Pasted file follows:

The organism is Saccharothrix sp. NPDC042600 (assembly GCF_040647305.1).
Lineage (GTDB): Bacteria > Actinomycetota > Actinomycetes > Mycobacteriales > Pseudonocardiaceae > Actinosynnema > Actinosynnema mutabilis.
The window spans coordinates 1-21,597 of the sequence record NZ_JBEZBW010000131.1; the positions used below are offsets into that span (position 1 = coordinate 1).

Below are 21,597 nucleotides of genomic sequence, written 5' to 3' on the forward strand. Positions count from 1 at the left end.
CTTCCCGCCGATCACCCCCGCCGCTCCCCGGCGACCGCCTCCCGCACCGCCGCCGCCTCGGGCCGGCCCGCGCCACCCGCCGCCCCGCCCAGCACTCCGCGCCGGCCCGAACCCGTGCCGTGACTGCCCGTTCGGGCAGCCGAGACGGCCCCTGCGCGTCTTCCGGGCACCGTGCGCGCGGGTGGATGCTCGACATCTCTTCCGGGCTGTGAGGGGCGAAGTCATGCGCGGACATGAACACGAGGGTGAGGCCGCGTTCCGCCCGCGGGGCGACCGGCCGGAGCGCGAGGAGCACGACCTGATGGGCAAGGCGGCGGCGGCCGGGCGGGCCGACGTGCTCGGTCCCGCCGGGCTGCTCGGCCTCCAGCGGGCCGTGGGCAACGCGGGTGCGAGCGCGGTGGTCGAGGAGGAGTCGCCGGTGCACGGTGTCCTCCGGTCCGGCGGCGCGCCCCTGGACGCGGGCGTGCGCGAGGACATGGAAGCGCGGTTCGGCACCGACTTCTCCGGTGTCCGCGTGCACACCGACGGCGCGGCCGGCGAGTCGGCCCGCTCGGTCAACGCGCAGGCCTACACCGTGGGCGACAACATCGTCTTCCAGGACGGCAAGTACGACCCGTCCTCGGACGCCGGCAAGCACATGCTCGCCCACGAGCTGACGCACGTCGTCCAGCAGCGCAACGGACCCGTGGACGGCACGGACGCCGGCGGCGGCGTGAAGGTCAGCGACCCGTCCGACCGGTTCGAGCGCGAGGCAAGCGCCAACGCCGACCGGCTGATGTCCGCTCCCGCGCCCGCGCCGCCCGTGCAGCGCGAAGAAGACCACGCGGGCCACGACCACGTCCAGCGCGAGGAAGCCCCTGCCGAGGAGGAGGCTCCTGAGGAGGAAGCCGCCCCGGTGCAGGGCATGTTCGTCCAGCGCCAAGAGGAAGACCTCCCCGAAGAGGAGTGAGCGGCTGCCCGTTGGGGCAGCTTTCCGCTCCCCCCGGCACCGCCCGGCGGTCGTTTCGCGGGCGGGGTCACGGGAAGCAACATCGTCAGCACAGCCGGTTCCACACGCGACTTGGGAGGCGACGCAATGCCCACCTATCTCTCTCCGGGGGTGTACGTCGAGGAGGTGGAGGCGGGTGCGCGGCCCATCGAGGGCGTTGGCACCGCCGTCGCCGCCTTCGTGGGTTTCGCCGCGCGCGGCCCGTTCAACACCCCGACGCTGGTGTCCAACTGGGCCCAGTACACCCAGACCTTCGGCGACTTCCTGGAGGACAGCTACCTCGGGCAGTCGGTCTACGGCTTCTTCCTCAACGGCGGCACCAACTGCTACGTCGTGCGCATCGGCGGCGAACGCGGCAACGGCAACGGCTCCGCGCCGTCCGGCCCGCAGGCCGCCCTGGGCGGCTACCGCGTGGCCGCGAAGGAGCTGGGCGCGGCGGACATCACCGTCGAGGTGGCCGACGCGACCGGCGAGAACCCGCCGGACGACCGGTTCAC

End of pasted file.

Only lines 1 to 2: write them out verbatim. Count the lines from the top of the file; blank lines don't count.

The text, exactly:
The organism is Saccharothrix sp. NPDC042600 (assembly GCF_040647305.1).
Lineage (GTDB): Bacteria > Actinomycetota > Actinomycetes > Mycobacteriales > Pseudonocardiaceae > Actinosynnema > Actinosynnema mutabilis.